If components are to be bonded, for example, then an adhesive that is suitable for the joining parts needs to be identified. This relates to the consistency during the metering and joining process as well as to the subsequent hardened state. In addition, general conditions such as humidity or the temperature in the production environment play an important role. These conditions can influence the planning of the production process or the quality of the product. Timing also has a significant impact on the production process. Depending on how long adhesives or sealants and potting compounds have to harden, this is included in the planning of all upstream and downstream production steps, including the complete component handling. A polyurethane adhesive takes around seven days to fully harden. This should, of course, be factored into the calculations. When selecting the appropriate processing method, it should be considered whether a 1K or a 2K adhesive is to be used for the application.
Pre-treatment may also be necessary in advance to ensure that the surface of the component is clean and that adhesion between the adhesive and the substrate is guaranteed. In some cases, post-treatment may be necessary, for example when adhesives only harden under UV light. In addition, there are adhesives that cannot be processed manually at all because they need to be prepared. This includes degassing, temperature control and closed-loop conveying to ensure that the higher-density fillers cannot settle. Incidentally, this happens much faster at a higher ambient temperature.
Requirements for the metering process
The metering process is just one of numerous production steps involved in creating the finished product, but it is often a decisive step. The fact is that there are always inaccuracies in the metering process in the case of manual processing, while adequate monitoring is not possible.
In all areas, the demands on the quality of all products are increasing. There is increasing demand for high process reliability, consistent quality assurance and comprehensive documentation. The following factors can only be implemented with a metering and mixing system:
- Constant mixing ratio with multiple components
- Discharge quantity
- Shot size
- Defined tolerance ranges
- Application control and documentation
In the case of high demands on the metering process, machine processing is generally the only option. It guarantees a high level of process reliability and reproducibility of the metering process at all times. The user can configure, store, monitor and document all parameters with high precision. This is particularly important if companies want to be certified and need to comply with DIN standard 2304 regarding the quality requirements of the bonding process.
Consideration of economic factors
Economic factors play an important role, of course. The acquisition of a metering and mixing system can mean a high investment depending on the size of the company. On the other hand, running costs are significantly higher in the case of manual processing. The effort involved in the production of cartridges is higher for material manufacturers, so the prices are around three to ten times higher than for 20-litre containers. In addition, processing with cartridges creates a lot of material waste and unnecessary rubbish. Often, the cartridges cannot be properly emptied and need to be disposed of in the form of hazardous waste. Larger containers and less waste can therefore save material and thus costs. Resources are used efficiently and there is less impact on the environment. Often, the application of materials with cartridges also takes considerably longer than with a metering and mixing system, as the cartridge first needs to be filled or replaced. Another important factor is the product value itself. If the products or components have a very high value after bonding, then the losses will quickly add up if there are rejects due to quality defects. The higher the additional value created through the bonding or potting process, the more care is needed for the metering process. This means that investing in a metering and mixing system may also be beneficial in the case of smaller quantities.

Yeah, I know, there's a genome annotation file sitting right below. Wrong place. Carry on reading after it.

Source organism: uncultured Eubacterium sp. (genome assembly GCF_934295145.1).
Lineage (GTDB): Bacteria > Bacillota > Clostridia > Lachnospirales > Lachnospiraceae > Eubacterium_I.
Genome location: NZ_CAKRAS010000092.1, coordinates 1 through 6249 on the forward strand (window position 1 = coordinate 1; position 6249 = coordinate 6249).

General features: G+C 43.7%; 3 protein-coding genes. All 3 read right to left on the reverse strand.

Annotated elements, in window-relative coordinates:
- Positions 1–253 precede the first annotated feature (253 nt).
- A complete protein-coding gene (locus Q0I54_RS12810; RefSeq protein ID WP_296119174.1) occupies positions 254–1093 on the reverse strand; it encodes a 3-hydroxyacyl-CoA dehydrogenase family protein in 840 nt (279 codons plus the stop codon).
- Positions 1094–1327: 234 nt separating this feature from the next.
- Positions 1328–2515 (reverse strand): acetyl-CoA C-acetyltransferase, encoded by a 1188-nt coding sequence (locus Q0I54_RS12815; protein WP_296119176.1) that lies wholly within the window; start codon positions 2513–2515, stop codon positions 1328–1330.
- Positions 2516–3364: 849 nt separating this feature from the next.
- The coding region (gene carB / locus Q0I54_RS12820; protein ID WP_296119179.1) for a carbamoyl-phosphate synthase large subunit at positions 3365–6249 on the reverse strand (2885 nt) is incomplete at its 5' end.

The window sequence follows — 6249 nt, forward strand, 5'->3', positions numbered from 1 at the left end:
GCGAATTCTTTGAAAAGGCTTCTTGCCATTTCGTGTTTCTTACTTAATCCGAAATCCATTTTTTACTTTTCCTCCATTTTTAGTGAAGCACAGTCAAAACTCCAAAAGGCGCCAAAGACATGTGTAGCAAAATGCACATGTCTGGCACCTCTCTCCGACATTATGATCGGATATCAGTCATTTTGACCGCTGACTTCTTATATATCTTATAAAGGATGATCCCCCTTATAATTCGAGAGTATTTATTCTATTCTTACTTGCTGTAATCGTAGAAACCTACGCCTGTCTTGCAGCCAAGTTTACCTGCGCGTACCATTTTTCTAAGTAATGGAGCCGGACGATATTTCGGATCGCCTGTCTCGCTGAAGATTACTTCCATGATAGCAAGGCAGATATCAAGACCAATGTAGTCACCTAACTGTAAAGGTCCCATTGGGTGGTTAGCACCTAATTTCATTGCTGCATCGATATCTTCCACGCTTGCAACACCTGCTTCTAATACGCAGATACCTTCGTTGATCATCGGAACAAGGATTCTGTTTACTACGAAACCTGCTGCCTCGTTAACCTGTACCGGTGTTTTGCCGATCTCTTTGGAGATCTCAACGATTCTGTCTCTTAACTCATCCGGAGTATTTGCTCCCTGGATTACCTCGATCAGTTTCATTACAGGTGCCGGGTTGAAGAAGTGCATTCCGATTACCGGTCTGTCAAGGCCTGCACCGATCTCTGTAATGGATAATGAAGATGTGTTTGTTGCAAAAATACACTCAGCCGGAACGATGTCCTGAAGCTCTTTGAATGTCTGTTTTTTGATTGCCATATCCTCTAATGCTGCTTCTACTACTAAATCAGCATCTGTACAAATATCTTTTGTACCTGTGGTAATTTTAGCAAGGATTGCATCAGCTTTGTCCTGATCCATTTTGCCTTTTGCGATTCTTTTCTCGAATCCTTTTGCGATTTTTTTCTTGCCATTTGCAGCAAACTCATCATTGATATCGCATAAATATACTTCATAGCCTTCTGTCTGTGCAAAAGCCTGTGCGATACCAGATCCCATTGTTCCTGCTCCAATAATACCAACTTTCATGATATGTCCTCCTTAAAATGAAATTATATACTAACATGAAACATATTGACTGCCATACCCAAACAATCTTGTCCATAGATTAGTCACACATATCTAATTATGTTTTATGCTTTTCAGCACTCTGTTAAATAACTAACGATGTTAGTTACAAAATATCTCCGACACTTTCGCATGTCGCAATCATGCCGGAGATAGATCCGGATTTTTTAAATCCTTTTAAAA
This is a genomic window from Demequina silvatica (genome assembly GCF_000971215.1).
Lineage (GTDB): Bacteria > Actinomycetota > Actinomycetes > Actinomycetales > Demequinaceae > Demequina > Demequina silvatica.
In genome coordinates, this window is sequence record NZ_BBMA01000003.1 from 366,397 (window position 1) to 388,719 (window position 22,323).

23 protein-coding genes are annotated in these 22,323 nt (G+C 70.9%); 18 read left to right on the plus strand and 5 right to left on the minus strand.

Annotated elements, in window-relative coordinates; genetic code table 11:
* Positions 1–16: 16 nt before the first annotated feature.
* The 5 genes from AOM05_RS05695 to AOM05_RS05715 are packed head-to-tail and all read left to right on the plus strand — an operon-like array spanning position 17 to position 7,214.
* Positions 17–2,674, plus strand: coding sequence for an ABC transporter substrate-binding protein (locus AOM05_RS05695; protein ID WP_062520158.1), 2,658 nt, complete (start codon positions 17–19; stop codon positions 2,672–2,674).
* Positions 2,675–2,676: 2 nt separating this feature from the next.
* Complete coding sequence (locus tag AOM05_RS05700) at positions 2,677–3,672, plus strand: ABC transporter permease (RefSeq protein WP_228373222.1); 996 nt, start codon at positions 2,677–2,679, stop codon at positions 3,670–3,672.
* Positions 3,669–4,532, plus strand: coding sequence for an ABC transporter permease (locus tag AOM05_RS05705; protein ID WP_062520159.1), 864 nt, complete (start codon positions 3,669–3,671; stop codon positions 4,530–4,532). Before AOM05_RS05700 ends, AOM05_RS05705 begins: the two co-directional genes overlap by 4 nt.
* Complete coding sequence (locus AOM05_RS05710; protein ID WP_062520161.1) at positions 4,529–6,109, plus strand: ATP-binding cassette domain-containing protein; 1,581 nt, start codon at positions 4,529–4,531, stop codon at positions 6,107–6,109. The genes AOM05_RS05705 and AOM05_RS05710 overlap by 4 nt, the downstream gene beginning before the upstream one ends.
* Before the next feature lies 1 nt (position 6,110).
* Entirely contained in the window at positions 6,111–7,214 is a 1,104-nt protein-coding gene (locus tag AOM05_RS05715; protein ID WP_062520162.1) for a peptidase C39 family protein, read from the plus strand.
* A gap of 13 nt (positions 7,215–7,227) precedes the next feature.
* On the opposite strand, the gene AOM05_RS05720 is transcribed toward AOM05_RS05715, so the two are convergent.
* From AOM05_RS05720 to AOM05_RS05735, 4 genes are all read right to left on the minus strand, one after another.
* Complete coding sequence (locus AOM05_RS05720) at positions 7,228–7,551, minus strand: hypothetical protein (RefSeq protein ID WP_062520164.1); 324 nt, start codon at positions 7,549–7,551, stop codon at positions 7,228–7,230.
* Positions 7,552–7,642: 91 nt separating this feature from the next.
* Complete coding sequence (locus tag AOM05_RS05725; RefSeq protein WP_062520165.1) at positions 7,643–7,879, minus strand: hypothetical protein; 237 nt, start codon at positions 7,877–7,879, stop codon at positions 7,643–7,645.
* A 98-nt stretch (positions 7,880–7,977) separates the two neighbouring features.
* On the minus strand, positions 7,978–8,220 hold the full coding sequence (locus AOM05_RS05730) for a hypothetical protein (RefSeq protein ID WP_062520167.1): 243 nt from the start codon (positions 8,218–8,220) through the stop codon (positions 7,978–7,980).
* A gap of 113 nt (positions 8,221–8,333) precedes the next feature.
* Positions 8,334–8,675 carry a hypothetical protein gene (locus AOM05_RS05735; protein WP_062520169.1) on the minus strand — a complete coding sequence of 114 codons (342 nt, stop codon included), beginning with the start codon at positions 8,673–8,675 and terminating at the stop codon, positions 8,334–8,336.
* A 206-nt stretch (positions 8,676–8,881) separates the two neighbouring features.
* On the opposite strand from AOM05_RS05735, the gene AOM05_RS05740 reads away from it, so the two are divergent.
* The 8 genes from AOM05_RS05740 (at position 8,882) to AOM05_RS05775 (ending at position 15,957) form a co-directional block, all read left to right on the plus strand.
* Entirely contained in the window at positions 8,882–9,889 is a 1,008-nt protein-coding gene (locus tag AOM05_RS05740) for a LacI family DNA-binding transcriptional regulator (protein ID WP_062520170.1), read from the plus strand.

Ultimately, the production process is determined by the material properties and the targets for the end product. The technical options or the costs and benefits therefore always need to be reassessed in each individual case. Depending on the application, the error rate in the case of manual processing with cartridges may be higher than with machine processing using a metering and mixing system. The latter is more expensive to purchase, but it can pay off for numerous reasons. If the company has to comply with certain level of process reliability, quality assurance and documentation requirements, then a metering and mixing system is really the only option. In the case of low volumes or where the visual aspect is less important, manual application can be a lot more efficient. All in all, individual aspects or several factors taken together can sway the decision for or against the use of a metering and mixing system. In the next article, we describe the specific steps in the move to machine processing of materials and explain what you need to consider when purchasing a metering and mixing system.
Your partnership with DOPAG
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- Decades of experience in metering and mixing technology